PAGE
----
A state judge has ruled against one New York county’s effort to stem a massive measles outbreak, arguing that the county cannot ban unvaccinated minors from public places.
The Washington Post reports that on Friday, Judge Rolf Thorsen issued an injunction on Rockland County’s attempted month-long ban after only ten days, ruling that the unvaccinated children were “permitted to return to their respective schools forthwith and otherwise to assemble in public places” immediately.
The ban, which the county implemented last month, was fairly controversial, mandating fines and short-term jail sentences to parents who permitted their unvaccinated children to attend schools, parks, malls, and other public spaces. But Rockland County is in the midst of a major medical emergency, with 167 cases of measles confirmed as of Friday, and officials had hoped the extreme measure would spur parents to finally suck it up and vaccinate their kids.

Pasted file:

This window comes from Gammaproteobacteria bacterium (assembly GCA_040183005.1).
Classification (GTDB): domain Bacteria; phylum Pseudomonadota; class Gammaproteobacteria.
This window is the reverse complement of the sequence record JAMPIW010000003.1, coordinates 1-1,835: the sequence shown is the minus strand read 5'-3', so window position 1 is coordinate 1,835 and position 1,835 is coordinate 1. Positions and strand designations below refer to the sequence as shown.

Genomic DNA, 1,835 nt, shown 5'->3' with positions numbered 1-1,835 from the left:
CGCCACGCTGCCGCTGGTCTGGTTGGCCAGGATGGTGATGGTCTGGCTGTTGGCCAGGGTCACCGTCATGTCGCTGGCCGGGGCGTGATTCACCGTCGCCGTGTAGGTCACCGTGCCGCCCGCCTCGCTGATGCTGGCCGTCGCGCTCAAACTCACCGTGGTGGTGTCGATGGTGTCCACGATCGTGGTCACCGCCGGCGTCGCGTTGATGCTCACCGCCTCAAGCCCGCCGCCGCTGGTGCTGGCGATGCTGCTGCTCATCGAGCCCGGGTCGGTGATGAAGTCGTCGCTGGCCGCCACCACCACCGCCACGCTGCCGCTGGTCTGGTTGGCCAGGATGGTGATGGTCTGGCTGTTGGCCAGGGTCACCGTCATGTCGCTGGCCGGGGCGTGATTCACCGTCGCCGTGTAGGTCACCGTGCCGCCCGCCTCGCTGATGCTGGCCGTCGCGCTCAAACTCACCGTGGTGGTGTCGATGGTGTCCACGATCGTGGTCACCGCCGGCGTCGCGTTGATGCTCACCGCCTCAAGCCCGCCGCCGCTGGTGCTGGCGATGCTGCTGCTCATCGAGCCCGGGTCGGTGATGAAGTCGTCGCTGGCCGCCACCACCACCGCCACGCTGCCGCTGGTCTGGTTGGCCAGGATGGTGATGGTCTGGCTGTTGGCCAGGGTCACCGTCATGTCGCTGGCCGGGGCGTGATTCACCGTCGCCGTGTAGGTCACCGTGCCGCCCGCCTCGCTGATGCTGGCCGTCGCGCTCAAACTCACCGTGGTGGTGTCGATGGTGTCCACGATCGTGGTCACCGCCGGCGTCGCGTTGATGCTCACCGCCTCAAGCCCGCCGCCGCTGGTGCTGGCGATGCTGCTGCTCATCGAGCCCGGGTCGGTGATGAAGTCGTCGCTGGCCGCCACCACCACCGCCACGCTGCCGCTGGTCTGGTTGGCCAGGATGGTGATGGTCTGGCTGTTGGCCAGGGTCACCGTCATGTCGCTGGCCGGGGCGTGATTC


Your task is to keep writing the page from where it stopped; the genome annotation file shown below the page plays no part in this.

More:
Anti-vaxxers reacted pretty much as you’d expect, per the Washington Post:
After Rockland County’s ban, anti-vaccination activists likened the public health measures to the Nazi persecution of Jews that included forcing them to wear yellow stars.
Still, for a short time, the ban seemed to work. Last Friday, Rockland County Executive Ed Day told CNBC they’d gotten about 500 immunizations since the ban was put in place a few days prior, and believed they’d be able to get a 93 percent immunization rate—up from Rockland’s current rate of 72 percent—by the end of April.
Thanks to Thorsen’s ruling—made as a result of a lawsuit spearheaded by anti-vaxxer parents—that’s probably not going to happen now. “The read I get on this now is that we have to wait until this gets much worse,” Day told reporters after the ruling was made public. “While that might be legally sufficient, I think it is very wrongheaded.” Congratulations to disease, the one true winner.